Scientists have observed quite some time ago that, as these neural stem cells age, certain genes related to ageing were activated in them. But attempts to turn these genes back off in order to rejuvenate the cells have failed miserably. This was due to the fact that researchers manipulated one single gene at a time.
But Ryoichiro Kageyama and his group approached the problem differently: they first screened neural stem cells from both young and old mice to determine differences in gene expression. Then they tested several combinations of these genes.
In the end, they found one such combination which successfully made old neural stem cells start behaving again like young ones, i.e. dividing and producing lots of new neurons. Furthermore, the older mice whose neural stem cells were rejuvenated, showed improved cognitive functions (better memory and faster learning).
This study is important because it shows proof of concept: we can indeed rejuvenate neural stem cells and that leads to measurable cognitive performance improvements. In theory, this same technique could also be applied to treat neurodegenerative disorders, but it’s a long way from being applicable to humans.
4. Hospitalized Covid-19 patients have high levels of neurodegenerative biomarkers.
I know, we’re all quite sick of hearing “Covid this” and “Covid that”. But whether we like it or not, it looks like this virus is here to stay. And that means we should try to understand it as well as possible, so we can treat it properly and hopefully forget about it soon. With that being said…
You might’ve already heard that Covid-19 doesn’t just cause respiratory symptoms, but a whole range of other fun stuff, including neurological symptoms, such as stroke or encephalopathy. Encephalopathy, in particular, is an interesting one, because it’s not a single disease, but a syndrome of overall brain dysfunction, with symptoms such as confusion, memory loss, or delirium.
But it’s still unclear exactly how the virus leads to these relatively non-specific symptoms. One hypothesis is that the extended hypoxia (lack of oxygen due to poor lung function) and inflammation associated with this disease end up damaging both neurons and glial cells. If that’s true, then blood biomarkers which indicate this neural damage should be much higher in Covid-19 patients compared to healthy controls.
And according to a study published in the Alzheimer’s & Dementia journal, that’s true. Researchers compared a set of biomarkers generally associated with neuronal and glial damage, as well as a more specific one for Alzheimer’s disease. In addition to the healthy controls and the Covid-19 patients, they also included older adults with either mild cognitive impairment or Alzheimer’s disease (AD), but who had not contracted Covid-19.
The results were striking. Not only did Covid-19 patients have higher levels of neurodegenerative markers compared to healthy controls, but also compared to AD patients. Plus, the more neurodegenerative markers they had, the worse their outcome from Covid-19 was.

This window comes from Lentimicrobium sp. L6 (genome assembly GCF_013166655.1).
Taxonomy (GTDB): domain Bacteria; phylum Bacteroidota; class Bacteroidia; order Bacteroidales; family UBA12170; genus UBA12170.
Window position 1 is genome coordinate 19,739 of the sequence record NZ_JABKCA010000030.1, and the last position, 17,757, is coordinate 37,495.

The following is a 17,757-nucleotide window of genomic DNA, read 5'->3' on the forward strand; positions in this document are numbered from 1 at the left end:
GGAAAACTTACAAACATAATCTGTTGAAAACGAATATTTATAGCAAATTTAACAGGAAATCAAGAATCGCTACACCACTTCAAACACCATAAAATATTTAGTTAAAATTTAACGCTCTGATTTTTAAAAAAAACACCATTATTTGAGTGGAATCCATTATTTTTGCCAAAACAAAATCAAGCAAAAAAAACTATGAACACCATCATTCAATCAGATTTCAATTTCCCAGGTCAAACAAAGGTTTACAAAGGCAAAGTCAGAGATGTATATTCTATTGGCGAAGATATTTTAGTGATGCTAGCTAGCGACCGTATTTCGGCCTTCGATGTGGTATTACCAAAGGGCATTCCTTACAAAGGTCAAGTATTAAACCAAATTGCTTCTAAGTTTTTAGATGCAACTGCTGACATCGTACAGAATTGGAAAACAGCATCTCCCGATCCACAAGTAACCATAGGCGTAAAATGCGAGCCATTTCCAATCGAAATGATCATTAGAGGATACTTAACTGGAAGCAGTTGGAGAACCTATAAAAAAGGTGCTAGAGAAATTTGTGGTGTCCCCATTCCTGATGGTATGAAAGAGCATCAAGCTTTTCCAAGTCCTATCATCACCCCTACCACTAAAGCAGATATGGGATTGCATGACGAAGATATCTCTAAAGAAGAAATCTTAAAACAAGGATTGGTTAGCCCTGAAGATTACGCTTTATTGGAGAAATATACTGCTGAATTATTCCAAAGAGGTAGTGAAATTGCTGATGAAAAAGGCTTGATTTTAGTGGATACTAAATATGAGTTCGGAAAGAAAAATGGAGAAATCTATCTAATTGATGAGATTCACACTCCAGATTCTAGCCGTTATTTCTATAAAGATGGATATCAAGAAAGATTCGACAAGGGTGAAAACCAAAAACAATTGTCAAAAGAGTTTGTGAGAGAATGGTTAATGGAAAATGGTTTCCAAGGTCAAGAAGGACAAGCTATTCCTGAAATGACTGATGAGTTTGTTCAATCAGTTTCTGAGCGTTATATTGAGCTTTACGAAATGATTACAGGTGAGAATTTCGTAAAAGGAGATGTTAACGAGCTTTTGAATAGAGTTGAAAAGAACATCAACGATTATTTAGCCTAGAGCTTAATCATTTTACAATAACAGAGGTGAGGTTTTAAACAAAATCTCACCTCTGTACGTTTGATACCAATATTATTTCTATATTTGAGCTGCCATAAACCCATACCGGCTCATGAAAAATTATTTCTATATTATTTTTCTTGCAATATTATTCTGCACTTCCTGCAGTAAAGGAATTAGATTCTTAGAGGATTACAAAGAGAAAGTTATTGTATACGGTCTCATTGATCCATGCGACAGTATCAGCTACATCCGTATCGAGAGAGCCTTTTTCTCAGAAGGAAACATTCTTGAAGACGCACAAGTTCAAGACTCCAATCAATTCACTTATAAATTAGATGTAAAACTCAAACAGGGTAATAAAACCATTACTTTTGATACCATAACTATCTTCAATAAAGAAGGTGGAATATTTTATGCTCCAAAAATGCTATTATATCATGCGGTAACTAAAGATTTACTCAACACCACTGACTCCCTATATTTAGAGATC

So what does this mean? Well, for one, it means that severe Covid-19 infections seem to significantly increase the level of neurodegenerative markers in the blood. But it also means that we need more studies to help us better understand the evolution of these effects.
In particular, researchers need to look not only at blood biomarkers, but also at the brain scans of these patients. Additionally, we need to understand how these change over time. It could be that the body needs more time, but the damage is, to a certain extent, reversible. Or it could be that it’s the kick needed to jumpstart the development of AD. The point is that we don’t know yet and only time and more research can answer that.
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Bjornevik K, Cortese M, Healy BC, Kuhle J, Mina MJ, Leng Y, Elledge SJ, Niebuhr DW, Scher AI, Munger KL, Ascherio A. Longitudinal analysis reveals high prevalence of Epstein-Barr virus associated with multiple sclerosis. Science. 2022 Jan 21.
Frontera, J. A., Boutajangout, A., Masurkar, A. V., Betensky, R. A., Ge, Y., Vedvyas, A., … & Wisniewski, T. (2022). Comparison of serum neurodegenerative biomarkers among hospitalized COVID‐19 patients versus non‐COVID subjects with normal cognition, mild cognitive impairment, or Alzheimer’s dementia. Alzheimer’s & Dementia.
Kaise, T., Fukui, M., Sueda, R., Piao, W., Yamada, M., Kobayashi, T., … & Kageyama, R. (2022). Functional rejuvenation of aged neural stem cells by Plagl2 and anti-Dyrk1a activity. Genes & Development, 36(1-2), 23-37.
Musall, S., Kaufman, M. T., Juavinett, A. L., Gluf, S., & Churchland, A. K. (2019). Single-trial neural dynamics are dominated by richly varied movements. Nature neuroscience, 22(10), 1677-1686.